My partner and I have a tradition of calling people for their birthdays and singing “Happy Birthday” in harmony (she sings the melody; I harmonize). We had made those calls much more often during our early years together, when we were in touch with her family on a fairly regular basis — before all of that had dropped away.
Last Sunday — rather, in the wee hours of Monday morning — my partner wanted to make an early call to her mother so that we could sing to her, even though her mother’s birthday wouldn’t be for a few more days. I pointed out the late hour even on the West Coast (my partner hadn’t realized the time), so we didn’t go ahead. But otherwise an early call was fine with me. As far as I’m concerned, the more my partner communicates with others, the better.
Her mother is in an assisted living facility and has dementia. One of my partner’s brothers is caregiver there.
My partner seemed to have forgotten altogether to make the early call. On Thursday she awoke from her nap at around 8 p.m. our time. I knew she needed time to awaken, take one of her meds, and then eat.
When she seemed settled I reminded her about the call, since Thursday was her mother’s 92nd birthday. My partner had thought we were already into Friday.
We’re on a land line. Normally one of us dials the number and calls out to the other to pick up another phone when the other end starts ringing. My partner dialed; then I heard her speaking and picked up in time to hear her apologize to the other end. Wrong number, it seemed.
I offered to dial. No, she said; she’d dial.
The same thing happened. And again.
This time I went on the Web, got and called the facility’s main number. From the main number we got the same number my partner had supposedly been dialing. The main number couldn’t transfer us; we’d have to call it directly.
My partner said, “I didn’t ask who it was.” Which meant that it was quite possible the “wrong number” was actually my partner’s mother after all.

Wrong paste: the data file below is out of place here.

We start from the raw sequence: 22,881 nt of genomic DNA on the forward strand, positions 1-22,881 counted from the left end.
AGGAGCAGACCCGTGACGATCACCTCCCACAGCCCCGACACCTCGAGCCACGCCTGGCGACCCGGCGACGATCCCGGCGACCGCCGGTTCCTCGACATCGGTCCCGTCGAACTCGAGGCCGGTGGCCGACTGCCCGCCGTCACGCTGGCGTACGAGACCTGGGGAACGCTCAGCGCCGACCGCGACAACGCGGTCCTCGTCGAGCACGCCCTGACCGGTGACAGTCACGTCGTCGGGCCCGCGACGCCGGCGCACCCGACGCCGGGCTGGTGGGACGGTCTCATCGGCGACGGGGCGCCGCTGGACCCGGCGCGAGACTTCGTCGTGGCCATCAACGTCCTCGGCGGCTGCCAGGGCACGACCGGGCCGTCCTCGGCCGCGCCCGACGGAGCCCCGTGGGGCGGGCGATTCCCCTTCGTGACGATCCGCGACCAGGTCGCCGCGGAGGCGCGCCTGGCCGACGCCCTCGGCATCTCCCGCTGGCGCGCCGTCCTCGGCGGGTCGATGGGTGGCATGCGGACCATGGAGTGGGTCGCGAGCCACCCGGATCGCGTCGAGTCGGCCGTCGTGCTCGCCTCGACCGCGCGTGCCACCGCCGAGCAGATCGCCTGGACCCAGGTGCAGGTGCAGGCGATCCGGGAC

I dialed the direct number and asked if we were speaking to my partner’s mother by name. Bingo.
We sang our harmonized “Happy Birthday” song.
Partner’s mother said she enjoyed it.
Partner said it had recently stopped raining here.
Partner then asked her mother if she could still take walks like the walks she and my partner’s father used to take daily to their local McDonald’s.
I thought: Oy. My partner’s father had died last September. I had the feeling she might have dropped an emotional hot potato over the phone, straight off.
There was dead silence for a bit. Then my partner’s mother said, “Give everyone my love,” and was then fairly unresponsive.
I have no idea if my partner’s question created any distress. She and her mother are both dealing with cognitive difficulties.
A bit later, as gently as I could, I brought up to my partner the idea of letting her mother tell us how and what she was doing, and that we could follow her lead over the phone. That the memory of those past walks might have raised some strong emotions.
Partner then talked about calling her mother back over the next few days, to help her mother express her emotions better — since her mother (and, my partner said, anyone in the family) had never been good at expressing emotions. That this was something her mother could learn to do.
What with her mother’s condition, that wasn’t exactly the message I had tried to get across. But my partner’s interpretation didn’t surprise me. She likes to fix things.
Partner later told me she thought her mother had said, “Give everyone my love,” because she hadn’t remembered my name — which is quite possible. And the lack of responsiveness could have been from fatigue, because her mother had probably been taking birthday calls all day. That is also quite possible.
I don’t know if there actually was emotional upset. It could just be the dementia. The phone call was brief and awkward, but as I see it the saving grace was that my partner and I both sang to her mother and her mother had enjoyed our singing.
- Why Not Leave a Message (with Information)? (caregiving.com)
- Reminder: All the Years are Valuable (caregiving.com)
- How Do You Manage the Waves of Emotions? (caregiving.com)
- The Decline (caregiving.com)
- Making Peace With The Clock (caregiving.com)